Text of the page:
So, you know, I think from the perspective of can we do it, you know, I have confidence that over time we can accomplish a lot of these kinds of things and these are the right kinds of discussions for us to have. The question at the end of the day is, how do we make sure we’re achieving the climate goal that we really have straight and center in front of us and, you know, I think Mark here, your point is we can't just look at the electric sector today. In California that's really only about 20% of the emissions. 80% of the carbon emissions in the state are from all the other sectors outside of the electric sector. We’ve got to make sure we address transportation; we’ve got to make sure we can address the industrial uses and those really are the biggest challenges we have in front of us today. So, you know, I think we've proven in California we can accomplish some amazing things and technology can come along and help support it. So, you know, I'm all for giving it a go. We'll have to see how we get there and what the best choices are for California and for our society to make sure we keep making the progress we need to.

Greg Dalton: So it sounds like you two agree on direction; is the difference over pace, when? Mark Jacobson, when do you think that 100% can happen in California?

Mark Jacobson: Well, our goal is to get 80% by 2030, and 100% by 2050. Governor Brown said 50% in electricity sector by 2030, so it is about 60% of our goal.

Greg Dalton: So 35. Steve Malnight, is that realistic? 100% by 2050?

Steve Malnight: So we’re really focused on making sure we can achieve the 50% goals the governors laid out and which is already incredibly ambitious, but beyond that we’re focused and we’ve already committed to go beyond it, to go to 55% renewables with the transition away from Diablo Canyon and to continue that march forward. Whether it's feasible by the time, I'm not exactly sure. It’s been a big challenge to get here, but the point is we’ve got to keep making the progress.

Greg Dalton: Mark Ferron, the utilities always say, oh it’s gonna be hard, it’s gonna take longer, but they oftentimes get to those goals faster than people anticipated five years ago. So what do you think about 100% by 2050?

Mark Ferron: Well, I think I agree with Mark that that's the kind of goal that we should be setting out. But it is a complicated exercise so I think we have, like Steve, we have focused very much on the near-term goal which is the 20%, 30%,50% renewable portfolio standard and I'm very confident that we’re going to meet that. In fact, I expect that we should beat that whether it’s 55% or 60% is not clear. But I think that's really, we have to put it into context; that is essential if we’re going to get to what we need to do in terms of reducing greenhouse gas emissions. So 50% renewable is just barely on the edge of being consistent with a 40% reduction in greenhouse gases by 2030 from the 1990 levels, which is what scientists tell us we need to do to keep the impact of climate change at a manageable level.

Now, going beyond that gets much more difficult and it's because we are very reliant on fossil fuels in California in particular natural gas for making up for the intermittency and the variability of renewables. And that is a tricky engineering exercise to get around. So if you think about it, if you do the math, 50% renewable energy plus hydro, et cetera, you get to somewhere around 25% natural gas which is very low. And going below that really does raise some questions about reliability of the system.

Greg Dalton: Mark Jacobson, the sun doesn't shine at night, the wind doesn't really blow in the day, the renewable power is not always there. We need to run the economy of the state, we need electricity always there. What’s your solution to that?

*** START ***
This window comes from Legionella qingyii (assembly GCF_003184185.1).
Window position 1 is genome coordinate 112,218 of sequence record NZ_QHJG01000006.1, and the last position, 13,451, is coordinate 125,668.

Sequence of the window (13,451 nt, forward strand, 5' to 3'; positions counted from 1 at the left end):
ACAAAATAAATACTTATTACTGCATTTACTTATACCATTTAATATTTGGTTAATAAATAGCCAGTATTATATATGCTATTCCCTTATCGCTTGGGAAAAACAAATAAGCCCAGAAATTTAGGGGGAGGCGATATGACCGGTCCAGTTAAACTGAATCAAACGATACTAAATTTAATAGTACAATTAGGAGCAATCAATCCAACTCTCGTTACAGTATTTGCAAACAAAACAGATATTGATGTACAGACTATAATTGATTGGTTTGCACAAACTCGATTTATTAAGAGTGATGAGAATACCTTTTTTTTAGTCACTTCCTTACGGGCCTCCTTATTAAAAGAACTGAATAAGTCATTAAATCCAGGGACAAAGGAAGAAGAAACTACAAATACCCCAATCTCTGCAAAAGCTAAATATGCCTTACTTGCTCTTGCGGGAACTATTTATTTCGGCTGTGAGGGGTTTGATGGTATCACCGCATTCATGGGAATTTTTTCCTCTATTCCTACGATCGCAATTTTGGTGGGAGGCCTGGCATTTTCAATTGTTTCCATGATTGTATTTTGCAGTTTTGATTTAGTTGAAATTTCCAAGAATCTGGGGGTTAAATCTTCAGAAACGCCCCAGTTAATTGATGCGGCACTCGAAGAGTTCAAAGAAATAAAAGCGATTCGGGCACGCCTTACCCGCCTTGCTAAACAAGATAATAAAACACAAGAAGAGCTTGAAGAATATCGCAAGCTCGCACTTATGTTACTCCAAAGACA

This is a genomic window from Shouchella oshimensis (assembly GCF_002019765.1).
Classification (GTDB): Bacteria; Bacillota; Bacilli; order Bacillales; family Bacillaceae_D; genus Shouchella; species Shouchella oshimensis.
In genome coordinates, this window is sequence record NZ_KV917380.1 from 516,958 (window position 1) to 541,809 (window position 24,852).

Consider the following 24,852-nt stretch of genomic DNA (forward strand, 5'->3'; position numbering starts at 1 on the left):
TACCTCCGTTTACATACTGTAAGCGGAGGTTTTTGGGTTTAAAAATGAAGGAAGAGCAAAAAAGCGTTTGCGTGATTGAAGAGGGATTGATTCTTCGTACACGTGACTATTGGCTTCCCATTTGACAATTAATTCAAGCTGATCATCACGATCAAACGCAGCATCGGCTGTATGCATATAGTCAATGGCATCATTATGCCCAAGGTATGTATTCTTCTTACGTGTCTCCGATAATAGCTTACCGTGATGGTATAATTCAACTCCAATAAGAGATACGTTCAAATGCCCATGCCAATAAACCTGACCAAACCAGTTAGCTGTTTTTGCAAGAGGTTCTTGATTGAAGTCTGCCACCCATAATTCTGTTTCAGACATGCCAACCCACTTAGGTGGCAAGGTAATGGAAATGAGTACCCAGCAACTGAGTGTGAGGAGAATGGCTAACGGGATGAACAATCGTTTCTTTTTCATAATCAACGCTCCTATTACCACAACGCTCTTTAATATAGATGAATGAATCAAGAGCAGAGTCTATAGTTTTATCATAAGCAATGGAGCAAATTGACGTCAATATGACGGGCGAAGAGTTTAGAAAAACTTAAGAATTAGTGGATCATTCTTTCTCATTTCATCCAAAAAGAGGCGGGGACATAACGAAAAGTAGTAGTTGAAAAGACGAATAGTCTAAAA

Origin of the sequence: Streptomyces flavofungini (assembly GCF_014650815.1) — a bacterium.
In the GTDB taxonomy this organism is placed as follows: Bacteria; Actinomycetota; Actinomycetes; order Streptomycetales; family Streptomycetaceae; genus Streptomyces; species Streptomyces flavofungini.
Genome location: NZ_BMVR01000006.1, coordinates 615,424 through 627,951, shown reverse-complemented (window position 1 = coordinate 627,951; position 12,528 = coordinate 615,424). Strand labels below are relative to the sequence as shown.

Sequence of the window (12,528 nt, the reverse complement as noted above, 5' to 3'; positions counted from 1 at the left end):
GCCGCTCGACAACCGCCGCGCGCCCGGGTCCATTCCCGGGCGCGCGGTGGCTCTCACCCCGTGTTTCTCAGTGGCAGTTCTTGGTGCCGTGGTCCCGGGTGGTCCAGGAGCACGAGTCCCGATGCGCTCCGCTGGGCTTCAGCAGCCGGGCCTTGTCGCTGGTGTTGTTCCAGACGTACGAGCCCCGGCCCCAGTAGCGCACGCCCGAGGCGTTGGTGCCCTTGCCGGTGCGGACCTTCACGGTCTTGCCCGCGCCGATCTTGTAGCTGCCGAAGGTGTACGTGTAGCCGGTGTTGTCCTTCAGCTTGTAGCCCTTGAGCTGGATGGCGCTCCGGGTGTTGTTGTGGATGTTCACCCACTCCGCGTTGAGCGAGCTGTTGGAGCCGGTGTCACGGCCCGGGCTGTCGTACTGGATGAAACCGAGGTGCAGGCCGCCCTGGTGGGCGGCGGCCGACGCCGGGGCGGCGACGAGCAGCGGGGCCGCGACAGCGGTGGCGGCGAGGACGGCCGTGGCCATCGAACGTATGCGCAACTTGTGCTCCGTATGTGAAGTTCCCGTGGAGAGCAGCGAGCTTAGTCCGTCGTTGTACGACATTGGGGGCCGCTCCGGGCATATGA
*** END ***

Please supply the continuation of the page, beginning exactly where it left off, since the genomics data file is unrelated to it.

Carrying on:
Mark Jacobson: Yeah well, we’ve solved that problem in theory because when you electrify all sectors, suddenly everything is electricity including heating, cooling, industry, and so you can now use heat storage which is low-cost and cold storage to reduce electricity use. For example, Stanford University, the University I work at, they’ve had an ice cube under a building since 1998. So at night when electricity prices are low, they use the electricity to create ice so that during the day instead of using electricity during peak times of the day in the afternoon, they run water through tubes in the ice and cool with water that was used to cool buildings so they reduce peak time electricity demand.

It's really ideas like this where you combine heat and cold and with electricity's low-cost electricity storage in pumped hydroelectric power, existing hydroelectric power, it’s a big battery, concentrated solar power is 1/10th the cost of batteries. And then in using other types of heat storage such as in rocks which is only a dollar a kilowatt hour compared to $300 a kilowatt hour for batteries, you can actually solve the problem. We showed this over the whole of United States. We did a paper that was published last year in the proceedings of the National Academy of Sciences where we examined is it possible with 100% power for all sectors in clean renewables in the whole US, is it possible to keep the grid stable. We found that it was at a cost similar to the cost of fossil fuels.

Greg Dalton: Steve Malnight, there’s a difference between academic theory and practice in industry, so do you think that some of those theories that are practical now in the industry can scale up?

Steve Malnight: I mean, as Mark said, I think that there already are a lot of innovative technologies that are being used by customers every day. Thermal storage is something that is out there, it’s available, as Mark said it's been used and being used every day today. You know, I think that from my perspective one of the things that Mark said is really important. It's going to take all options to come onto the table and we do have to translate theory to practice. We have to be able to prove them out in actual practice on the grid and, you know, that really needs to be our focus is making sure that these new technologies that show the promise that we move them out of the theory through the lab and into commercial scale and into practice, then we’ll know how they all work.